After pathologic examination of the biopsy samples, the findings of diagnostic laparoscopy were summarized as “possibly resectable” (no metastases or tumor ingrowth were visualized during diagnostic laparoscopy), “probably irresectable” (tumor ingrowth or a metastasis was highly suspected but could not be proven with a biopsy sample), or “definitely irresectable” (irresectable tumor due to metastatic disease or local tumor ingrowth proven with a biopsy).


Patients with a biopsy-proven unresectable tumor, identified by diagnostic laparoscopy, were informed about the randomized part of the study. The study was approved by the local ethical committees of the AMC and EMC. Consenting patients were randomly allocated to either endoscopic or surgical palliation. Randomization was performed centrally using a computer program, with stratification for center, metastases, and papillary tumors. 40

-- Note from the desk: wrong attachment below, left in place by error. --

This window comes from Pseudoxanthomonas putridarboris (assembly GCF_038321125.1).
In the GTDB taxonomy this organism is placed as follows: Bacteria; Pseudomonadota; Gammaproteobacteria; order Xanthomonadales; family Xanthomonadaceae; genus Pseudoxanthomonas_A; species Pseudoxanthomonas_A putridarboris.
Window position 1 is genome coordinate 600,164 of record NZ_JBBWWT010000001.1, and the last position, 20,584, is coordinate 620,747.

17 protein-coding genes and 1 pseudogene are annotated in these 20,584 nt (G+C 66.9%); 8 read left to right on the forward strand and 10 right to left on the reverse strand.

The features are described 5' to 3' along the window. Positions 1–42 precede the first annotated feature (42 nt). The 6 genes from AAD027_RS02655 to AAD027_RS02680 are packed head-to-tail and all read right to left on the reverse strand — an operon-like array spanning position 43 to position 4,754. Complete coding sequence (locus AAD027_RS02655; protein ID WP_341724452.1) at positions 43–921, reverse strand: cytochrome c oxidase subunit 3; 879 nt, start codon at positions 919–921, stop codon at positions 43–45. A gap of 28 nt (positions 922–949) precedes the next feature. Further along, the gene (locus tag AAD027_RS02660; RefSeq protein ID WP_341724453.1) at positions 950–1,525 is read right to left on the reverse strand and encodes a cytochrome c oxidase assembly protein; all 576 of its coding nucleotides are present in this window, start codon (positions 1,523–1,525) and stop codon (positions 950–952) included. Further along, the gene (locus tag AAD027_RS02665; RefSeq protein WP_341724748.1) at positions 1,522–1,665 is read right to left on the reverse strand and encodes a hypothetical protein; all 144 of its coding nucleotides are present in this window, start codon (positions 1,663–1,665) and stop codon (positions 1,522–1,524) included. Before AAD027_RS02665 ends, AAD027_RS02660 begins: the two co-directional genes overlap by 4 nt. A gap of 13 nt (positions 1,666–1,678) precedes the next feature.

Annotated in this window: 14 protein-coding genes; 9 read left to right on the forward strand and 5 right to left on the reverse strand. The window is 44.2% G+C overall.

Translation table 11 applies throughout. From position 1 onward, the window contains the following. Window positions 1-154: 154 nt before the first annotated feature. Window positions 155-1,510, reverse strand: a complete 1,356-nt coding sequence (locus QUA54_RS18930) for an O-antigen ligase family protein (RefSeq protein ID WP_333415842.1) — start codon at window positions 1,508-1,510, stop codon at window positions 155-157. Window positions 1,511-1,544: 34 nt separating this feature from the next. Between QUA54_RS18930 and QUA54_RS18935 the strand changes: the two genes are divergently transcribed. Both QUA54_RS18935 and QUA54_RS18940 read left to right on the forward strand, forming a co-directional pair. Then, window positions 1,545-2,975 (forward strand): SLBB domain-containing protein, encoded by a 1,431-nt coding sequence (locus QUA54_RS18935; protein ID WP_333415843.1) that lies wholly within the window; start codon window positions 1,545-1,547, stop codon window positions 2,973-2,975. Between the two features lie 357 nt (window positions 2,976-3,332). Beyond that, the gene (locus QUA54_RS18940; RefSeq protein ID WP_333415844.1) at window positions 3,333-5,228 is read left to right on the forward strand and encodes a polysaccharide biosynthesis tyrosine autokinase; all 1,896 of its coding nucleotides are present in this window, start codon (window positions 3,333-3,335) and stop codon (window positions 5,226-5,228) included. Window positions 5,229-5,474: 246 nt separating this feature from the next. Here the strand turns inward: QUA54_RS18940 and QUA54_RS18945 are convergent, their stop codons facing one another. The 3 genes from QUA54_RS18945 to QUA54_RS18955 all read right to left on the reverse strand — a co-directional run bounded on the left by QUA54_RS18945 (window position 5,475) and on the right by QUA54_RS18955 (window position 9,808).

Surgical palliation consisted of a double-bypass procedure (retrocolic gastroenterostomy and Roux-en-Y side-to-side hepaticojejunostomy) performed in combination with a celiac plexus block, as described previously. 41 A plexus block can be performed relatively easily during the operation and is known to be an effective pain treatment. 41

Patients randomly allocated to endoscopic palliation received a Wallstent (Schneider, Benelux). These patients received a percutaneous celiac plexus block only in case of intractable pain or insufficient pain relief from oral medication.

All randomized patients were followed up regularly until death. The duration of any hospital readmission was recorded.


The primary analysis focused on the percentage of patients undergoing laparoscopy who were classified as having “definitely irresectable” and “probably irresectable” disease and the number of times these classifications proved to be correct after exploratory laparotomy. The detection rate of laparoscopic staging was calculated; it was defined as the percentage of patients with unresectable disease identified as such after laparoscopic staging.